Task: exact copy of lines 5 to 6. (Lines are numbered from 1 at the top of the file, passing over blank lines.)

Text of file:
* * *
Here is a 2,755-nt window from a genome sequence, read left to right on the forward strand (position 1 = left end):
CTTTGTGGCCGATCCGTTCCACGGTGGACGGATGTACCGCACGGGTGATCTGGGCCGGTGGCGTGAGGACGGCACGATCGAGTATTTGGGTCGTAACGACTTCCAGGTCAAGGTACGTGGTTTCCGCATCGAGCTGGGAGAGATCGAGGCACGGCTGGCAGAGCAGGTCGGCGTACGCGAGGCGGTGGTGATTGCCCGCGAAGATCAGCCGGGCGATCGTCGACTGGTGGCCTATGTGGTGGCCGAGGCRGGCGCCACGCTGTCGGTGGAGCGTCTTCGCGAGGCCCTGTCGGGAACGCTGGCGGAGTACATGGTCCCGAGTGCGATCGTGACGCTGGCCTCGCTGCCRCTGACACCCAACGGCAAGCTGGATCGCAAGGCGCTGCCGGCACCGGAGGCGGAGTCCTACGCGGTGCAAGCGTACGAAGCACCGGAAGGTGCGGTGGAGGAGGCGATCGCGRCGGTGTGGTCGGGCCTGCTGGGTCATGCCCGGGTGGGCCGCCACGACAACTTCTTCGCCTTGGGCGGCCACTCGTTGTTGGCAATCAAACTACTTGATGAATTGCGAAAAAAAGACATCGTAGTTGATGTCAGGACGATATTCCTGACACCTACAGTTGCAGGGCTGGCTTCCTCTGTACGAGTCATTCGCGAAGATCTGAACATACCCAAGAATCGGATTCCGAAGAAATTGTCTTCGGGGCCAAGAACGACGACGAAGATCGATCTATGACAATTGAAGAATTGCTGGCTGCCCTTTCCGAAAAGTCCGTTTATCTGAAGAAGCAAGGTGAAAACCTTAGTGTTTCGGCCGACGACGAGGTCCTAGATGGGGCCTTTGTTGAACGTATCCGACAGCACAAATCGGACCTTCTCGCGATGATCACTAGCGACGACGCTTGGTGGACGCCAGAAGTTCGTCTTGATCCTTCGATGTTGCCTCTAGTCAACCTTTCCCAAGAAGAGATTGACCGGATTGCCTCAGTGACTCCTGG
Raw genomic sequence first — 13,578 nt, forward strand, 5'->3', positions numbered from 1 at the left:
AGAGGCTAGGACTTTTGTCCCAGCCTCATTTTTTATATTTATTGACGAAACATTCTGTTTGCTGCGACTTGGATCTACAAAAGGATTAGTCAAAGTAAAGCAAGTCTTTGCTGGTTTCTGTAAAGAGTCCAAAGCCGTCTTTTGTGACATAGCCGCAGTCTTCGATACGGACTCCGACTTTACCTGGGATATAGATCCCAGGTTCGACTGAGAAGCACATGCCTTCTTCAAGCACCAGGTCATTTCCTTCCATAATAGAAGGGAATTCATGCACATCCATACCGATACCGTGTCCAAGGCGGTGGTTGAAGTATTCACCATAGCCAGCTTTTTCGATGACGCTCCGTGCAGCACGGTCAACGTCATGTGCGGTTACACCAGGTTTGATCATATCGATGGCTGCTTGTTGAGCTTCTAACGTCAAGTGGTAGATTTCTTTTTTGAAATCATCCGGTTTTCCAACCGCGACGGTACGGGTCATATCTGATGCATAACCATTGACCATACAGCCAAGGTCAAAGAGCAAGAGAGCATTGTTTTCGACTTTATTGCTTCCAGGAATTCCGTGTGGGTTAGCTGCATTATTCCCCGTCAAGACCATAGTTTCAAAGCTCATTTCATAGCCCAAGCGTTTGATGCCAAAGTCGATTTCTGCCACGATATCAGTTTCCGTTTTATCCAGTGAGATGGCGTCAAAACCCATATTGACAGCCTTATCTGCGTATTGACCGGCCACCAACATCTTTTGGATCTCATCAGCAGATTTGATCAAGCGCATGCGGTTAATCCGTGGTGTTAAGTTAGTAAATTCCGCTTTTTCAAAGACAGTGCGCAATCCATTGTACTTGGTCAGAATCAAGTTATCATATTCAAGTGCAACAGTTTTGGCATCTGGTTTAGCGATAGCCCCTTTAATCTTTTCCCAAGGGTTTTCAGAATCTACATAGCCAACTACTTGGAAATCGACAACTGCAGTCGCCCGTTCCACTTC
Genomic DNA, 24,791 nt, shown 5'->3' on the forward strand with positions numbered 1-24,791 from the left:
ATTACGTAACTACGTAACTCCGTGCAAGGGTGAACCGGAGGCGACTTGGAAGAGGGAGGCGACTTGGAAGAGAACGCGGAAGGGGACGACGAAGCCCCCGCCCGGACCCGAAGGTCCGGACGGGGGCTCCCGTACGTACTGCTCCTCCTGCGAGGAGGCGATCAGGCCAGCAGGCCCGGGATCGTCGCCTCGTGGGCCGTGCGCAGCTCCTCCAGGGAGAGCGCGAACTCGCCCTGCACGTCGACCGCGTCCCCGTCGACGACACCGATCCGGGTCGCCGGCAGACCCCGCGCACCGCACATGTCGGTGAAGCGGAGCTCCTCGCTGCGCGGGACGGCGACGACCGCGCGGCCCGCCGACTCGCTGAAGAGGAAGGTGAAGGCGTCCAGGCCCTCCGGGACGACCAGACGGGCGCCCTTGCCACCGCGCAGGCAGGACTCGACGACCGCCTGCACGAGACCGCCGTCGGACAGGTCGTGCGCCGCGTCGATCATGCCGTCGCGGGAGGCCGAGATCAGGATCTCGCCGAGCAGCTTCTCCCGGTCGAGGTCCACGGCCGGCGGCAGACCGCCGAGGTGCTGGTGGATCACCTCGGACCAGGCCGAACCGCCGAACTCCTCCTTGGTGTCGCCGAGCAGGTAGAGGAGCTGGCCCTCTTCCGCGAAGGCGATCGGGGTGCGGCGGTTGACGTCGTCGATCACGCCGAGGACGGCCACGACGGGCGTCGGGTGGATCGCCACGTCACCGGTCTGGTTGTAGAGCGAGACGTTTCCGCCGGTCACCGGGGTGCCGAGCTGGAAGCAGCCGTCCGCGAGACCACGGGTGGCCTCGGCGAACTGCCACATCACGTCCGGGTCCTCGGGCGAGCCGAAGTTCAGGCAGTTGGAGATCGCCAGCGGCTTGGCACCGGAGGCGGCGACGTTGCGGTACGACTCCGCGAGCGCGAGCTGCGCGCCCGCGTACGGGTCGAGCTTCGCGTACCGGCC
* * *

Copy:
Genomic DNA, 24,791 nt, shown 5'->3' on the forward strand with positions numbered 1-24,791 from the left:
ATTACGTAACTACGTAACTCCGTGCAAGGGTGAACCGGAGGCGACTTGGAAGAGGGAGGCGACTTGGAAGAGAACGCGGAAGGGGACGACGAAGCCCCCGCCCGGACCCGAAGGTCCGGACGGGGGCTCCCGTACGTACTGCTCCTCCTGCGAGGAGGCGATCAGGCCAGCAGGCCCGGGATCGTCGCCTCGTGGGCCGTGCGCAGCTCCTCCAGGGAGAGCGCGAACTCGCCCTGCACGTCGACCGCGTCCCCGTCGACGACACCGATCCGGGTCGCCGGCAGACCCCGCGCACCGCACATGTCGGTGAAGCGGAGCTCCTCGCTGCGCGGGACGGCGACGACCGCGCGGCCCGCCGACTCGCTGAAGAGGAAGGTGAAGGCGTCCAGGCCCTCCGGGACGACCAGACGGGCGCCCTTGCCACCGCGCAGGCAGGACTCGACGACCGCCTGCACGAGACCGCCGTCGGACAGGTCGTGCGCCGCGTCGATCATGCCGTCGCGGGAGGCCGAGATCAGGATCTCGCCGAGCAGCTTCTCCCGGTCGAGGTCCACGGCCGGCGGCAGACCGCCGAGGTGCTGGTGGATCACCTCGGACCAGGCCGAACCGCCGAACTCCTCCTTGGTGTCGCCGAGCAGGTAGAGGAGCTGGCCCTCTTCCGCGAAGGCGATCGGGGTGCGGCGGTTGACGTCGTCGATCACGCCGAGGACGGCCACGACGGGCGTCGGGTGGATCGCCACGTCACCGGTCTGGTTGTAGAGCGAGACGTTTCCGCCGGTCACCGGGGTGCCGAGCTGGAAGCAGCCGTCCGCGAGACCACGGGTGGCCTCGGCGAACTGCCACATCACGTCCGGGTCCTCGGGCGAGCCGAAGTTCAGGCAGTTGGAGATCGCCAGCGGCTTGGCACCGGAGGCGGCGACGTTGCGGTACGACTCCGCGAGCGCGAGCTGCGCGCCCGCGTACGGGTCGAGCTTCGCGTACCGGCC